French Formula One driver Romain Grosjean said he thought of Niki Lauda's fiery crash and willed himself to get out of his burning Haas for the sake of his children, as he "saw death coming" after his accident in Sunday's Bahrain Grand Prix.
"I saw my visor all orange, the flames around me, and the accident of Niki Lauda came to mind and I didn't want to end up like that," the 34-year-old father of three told TF1 and LCI from his Bahrain hospital room in an interview reproduced on the French broadcasters' websites.
"I had to get out, for my children. I saw death coming, I had no other option but to get out of there," added Grosjean in the comments translated from French.
Grosjean's Haas car careered off the track at high speed on the opening lap of the floodlit Bahrain Grand Prix. The car speared through the protective barriers lining the track in a 53G impact that split it in half and burst into flames.
The Frenchman, who had remained conscious throughout, miraculously extracted himself from the blazing wreckage before being helped to safety by fire marshals and FIA doctors.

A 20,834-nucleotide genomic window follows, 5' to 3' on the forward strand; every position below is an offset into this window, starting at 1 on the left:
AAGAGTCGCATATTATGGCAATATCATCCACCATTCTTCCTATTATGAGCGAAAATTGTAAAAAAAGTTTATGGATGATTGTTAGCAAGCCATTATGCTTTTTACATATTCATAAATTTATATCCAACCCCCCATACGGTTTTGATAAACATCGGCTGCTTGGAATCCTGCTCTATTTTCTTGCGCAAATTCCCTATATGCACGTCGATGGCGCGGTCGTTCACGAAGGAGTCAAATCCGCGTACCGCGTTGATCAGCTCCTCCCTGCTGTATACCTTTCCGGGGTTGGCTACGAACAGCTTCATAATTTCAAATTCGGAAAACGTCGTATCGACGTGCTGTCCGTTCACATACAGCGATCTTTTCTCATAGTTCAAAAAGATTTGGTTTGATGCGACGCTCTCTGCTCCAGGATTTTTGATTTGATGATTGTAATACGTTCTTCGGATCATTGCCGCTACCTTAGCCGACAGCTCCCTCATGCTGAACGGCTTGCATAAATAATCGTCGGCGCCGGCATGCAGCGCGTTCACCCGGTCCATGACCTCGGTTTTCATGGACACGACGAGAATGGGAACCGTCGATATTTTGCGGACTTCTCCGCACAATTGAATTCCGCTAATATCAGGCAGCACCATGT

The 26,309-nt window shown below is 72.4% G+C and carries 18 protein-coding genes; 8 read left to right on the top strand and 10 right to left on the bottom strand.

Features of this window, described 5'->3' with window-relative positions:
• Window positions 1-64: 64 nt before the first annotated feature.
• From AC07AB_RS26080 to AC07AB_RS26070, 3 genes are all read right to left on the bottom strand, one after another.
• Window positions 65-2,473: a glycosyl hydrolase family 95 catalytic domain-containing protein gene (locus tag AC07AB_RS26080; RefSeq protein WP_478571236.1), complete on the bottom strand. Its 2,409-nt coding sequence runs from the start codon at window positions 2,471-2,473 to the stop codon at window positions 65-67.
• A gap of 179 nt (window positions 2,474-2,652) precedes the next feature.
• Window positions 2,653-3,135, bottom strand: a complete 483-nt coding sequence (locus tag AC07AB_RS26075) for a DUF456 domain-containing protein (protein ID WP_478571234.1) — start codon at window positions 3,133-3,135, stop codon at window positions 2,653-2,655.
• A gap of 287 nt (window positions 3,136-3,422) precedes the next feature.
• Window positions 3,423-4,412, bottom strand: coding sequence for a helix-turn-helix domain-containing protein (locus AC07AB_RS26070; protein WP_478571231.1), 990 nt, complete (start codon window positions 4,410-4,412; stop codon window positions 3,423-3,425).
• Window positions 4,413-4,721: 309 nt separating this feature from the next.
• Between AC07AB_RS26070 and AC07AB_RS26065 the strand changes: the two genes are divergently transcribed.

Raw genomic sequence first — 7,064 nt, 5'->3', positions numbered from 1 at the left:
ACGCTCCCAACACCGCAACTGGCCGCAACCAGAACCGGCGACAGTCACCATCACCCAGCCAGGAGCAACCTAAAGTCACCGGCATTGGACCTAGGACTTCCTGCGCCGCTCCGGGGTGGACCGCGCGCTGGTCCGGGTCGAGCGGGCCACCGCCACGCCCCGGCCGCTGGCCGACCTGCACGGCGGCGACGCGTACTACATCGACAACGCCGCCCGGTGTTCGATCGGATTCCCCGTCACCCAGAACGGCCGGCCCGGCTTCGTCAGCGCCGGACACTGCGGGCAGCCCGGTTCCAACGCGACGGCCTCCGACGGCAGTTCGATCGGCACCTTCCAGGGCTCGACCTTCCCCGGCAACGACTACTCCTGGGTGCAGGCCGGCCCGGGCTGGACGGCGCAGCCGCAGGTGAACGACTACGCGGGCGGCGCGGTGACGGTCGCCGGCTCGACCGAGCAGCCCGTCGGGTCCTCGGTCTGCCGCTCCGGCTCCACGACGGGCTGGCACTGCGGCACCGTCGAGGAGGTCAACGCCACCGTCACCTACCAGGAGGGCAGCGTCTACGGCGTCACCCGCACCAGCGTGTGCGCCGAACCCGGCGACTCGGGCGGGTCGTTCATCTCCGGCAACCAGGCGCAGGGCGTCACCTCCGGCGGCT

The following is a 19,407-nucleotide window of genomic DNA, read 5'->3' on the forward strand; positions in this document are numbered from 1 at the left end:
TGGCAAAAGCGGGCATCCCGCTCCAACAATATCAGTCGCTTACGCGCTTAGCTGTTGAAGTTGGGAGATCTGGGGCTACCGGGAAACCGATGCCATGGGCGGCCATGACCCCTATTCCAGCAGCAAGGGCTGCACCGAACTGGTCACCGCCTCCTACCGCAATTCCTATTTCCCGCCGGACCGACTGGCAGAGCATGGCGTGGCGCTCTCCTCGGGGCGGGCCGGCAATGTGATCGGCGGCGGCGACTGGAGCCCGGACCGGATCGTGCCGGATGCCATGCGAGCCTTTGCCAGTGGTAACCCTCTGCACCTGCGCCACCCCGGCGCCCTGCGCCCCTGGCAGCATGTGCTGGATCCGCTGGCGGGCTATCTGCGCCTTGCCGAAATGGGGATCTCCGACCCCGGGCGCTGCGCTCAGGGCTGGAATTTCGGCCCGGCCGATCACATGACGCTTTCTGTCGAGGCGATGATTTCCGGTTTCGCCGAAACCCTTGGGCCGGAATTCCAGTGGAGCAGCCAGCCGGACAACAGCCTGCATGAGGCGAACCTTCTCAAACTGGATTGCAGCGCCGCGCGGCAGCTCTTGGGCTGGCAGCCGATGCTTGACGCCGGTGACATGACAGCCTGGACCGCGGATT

Images of the burning car were evocative of a more dangerous era of Formula One such as when three-time world champion Lauda was administered the last rites after suffering severe burns and scorched lungs in an accident at the 1976 German Grand Prix.
The Austrian, who died last year at the age of 70, was back in his Ferrari just six weeks later, his wounds still bandaged and healing.
Grosjean suffered little more than burns to the top of his hands which he jokingly referred to in the interview as "Mickey Mouse" hands because of the bandages swaddling them.
He said the accident felt like a "rebirth" that would mark him for life.
Grosjean, who is set to be discharged from hospital on Wednesday after spending an extra night there, is set to leave Formula One next season. He will be replaced by Haas reserve Pietro Fittipaldi for the upcoming Sakhir Grand Prix.
However, Grosjean is determined to return for the season-ending Abu Dhabi race on Dec. 13 which is likely to be his swan song.
"Even though it is complicated for those close to me, it is a need for me to get back into a Formula One car, to see where I am, if I can continue to drive," he said.